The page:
Current modellings of granular collapse are lack of considering the effect of soil density. This paper aims to present a numerical method to analyse the collapse of granular column based on the critical-state soil mechanics.
In the proposed method, a simple critical-state based constitutive model is first adopted and implemented into a finite element code using the coupled Eulerian–Lagrangian technique for large deformation analysis. Simulations of column collapse with various aspect ratios are then conducted for a given initial soil density. The effect of aspect ratio on the final size of deposit morphology, dynamical collapse profiles and the stable region is discussed comparing to experimental results. Moreover, complementary simulations with various initial soil densities on each aspect ratio are conducted.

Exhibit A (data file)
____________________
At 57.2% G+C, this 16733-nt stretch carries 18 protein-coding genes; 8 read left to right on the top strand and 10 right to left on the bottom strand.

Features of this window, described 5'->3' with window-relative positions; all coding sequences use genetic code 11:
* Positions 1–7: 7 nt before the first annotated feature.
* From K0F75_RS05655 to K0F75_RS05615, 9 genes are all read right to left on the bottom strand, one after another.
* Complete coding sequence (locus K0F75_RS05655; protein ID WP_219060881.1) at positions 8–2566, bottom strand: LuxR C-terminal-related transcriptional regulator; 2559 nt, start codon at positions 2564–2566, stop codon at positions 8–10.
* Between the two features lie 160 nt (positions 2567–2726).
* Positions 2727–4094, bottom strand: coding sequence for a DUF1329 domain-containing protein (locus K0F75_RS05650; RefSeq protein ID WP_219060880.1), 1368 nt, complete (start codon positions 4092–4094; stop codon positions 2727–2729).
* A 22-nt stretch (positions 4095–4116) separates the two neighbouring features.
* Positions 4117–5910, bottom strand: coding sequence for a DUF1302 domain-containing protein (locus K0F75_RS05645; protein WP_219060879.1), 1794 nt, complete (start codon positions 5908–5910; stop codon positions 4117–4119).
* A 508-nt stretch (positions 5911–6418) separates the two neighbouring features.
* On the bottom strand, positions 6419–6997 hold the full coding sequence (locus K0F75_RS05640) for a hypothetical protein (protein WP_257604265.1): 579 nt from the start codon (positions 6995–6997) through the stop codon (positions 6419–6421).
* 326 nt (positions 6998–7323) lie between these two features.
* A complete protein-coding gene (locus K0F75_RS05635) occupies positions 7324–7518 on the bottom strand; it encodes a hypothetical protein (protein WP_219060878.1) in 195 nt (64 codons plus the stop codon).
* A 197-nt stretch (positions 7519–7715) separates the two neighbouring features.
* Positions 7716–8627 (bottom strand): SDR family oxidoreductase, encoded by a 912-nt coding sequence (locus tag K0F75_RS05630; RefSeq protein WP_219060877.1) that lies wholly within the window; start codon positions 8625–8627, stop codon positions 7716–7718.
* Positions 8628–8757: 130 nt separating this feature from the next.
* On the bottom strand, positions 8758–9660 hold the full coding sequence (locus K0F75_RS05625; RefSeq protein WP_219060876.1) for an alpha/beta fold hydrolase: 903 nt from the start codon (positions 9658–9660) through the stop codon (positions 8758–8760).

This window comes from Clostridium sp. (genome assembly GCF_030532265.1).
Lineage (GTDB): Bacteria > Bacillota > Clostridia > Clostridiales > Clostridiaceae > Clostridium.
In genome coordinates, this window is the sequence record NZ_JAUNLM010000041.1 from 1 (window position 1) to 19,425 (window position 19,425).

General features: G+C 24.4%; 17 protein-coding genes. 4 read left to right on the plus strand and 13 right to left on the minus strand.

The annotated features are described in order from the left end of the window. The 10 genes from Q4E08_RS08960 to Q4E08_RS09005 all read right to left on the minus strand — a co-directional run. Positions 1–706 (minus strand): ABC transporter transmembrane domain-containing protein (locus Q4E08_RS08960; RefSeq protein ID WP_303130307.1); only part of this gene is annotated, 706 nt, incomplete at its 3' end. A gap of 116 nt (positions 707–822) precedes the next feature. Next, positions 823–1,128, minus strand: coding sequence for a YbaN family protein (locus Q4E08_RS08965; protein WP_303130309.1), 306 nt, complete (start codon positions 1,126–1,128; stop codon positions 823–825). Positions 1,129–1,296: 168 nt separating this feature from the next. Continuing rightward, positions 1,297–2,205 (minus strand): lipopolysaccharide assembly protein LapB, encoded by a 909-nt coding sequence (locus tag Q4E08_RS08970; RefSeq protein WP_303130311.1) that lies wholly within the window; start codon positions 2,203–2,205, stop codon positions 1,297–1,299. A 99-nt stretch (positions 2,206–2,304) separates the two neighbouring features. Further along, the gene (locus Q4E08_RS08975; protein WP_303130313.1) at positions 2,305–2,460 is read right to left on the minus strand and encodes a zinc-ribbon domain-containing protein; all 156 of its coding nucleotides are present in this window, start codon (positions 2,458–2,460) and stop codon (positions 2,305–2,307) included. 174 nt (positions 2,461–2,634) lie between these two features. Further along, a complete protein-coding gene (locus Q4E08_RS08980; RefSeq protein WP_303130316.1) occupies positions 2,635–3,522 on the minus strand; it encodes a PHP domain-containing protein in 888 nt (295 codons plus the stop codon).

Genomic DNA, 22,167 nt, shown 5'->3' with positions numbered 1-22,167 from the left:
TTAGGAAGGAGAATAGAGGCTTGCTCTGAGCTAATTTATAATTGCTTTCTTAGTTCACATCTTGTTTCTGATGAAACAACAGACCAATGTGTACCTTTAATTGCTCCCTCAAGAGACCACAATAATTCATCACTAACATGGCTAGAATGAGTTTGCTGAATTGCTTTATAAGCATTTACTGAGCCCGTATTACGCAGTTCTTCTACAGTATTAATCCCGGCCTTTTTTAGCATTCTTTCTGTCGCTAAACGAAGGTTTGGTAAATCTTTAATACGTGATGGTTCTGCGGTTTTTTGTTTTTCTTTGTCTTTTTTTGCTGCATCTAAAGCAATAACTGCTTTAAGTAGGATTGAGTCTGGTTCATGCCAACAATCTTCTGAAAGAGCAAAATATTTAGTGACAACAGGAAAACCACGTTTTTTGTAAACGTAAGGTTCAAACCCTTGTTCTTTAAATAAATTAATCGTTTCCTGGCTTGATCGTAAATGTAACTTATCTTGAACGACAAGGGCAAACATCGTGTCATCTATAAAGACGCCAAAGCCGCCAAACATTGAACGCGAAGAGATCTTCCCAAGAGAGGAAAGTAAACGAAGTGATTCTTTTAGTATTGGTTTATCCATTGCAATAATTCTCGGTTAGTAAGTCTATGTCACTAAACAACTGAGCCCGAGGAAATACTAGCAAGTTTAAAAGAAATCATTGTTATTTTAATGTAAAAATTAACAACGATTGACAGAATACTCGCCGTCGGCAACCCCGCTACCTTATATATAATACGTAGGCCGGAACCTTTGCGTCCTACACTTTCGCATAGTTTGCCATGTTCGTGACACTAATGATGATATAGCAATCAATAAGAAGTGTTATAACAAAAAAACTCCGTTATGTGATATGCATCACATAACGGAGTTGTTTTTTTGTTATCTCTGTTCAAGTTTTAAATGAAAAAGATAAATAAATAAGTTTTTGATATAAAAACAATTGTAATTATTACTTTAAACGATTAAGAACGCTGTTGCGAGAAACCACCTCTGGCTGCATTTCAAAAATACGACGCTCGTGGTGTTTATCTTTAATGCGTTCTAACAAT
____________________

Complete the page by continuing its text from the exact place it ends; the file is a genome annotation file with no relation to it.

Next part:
Simulations show that a lower value of initial density leads to a lower final deposit height and a longer run-out distance. The simulated evolutions of kinetic energy and collapsing profile with time by the proposed numerical approach also show clearly a soil density-dependent collapse process.
To the end, this study can improve the understanding of column collapse in different aspect ratios and soil densities, and provide a computational tool for the analysis of real scale granular flow.
The originality of this paper is proposed in a numerical approach to model granular column collapse considering the influences of aspect ratio and initial void ratio. The proposed approach is based on the finite element platform with coupled Eulerian–Lagrangian technique for large deformation analysis and implementing the critical-state based model accounting for the effect of soil density.
The financial support for this research came from the National Natural Science Foundation of China (Grant No. 51808407).
Wu, Z.-X., Ji, H., Han, J. and Yu, C. (2019), "Numerical modelling of granular column collapse using coupled Eulerian–Lagrangian technique with critical state soil model", Engineering Computations, Vol. 36 No. 7, pp. 2480-2504. https://doi.org/10.1108/EC-08-2018-0358Download as .RIS
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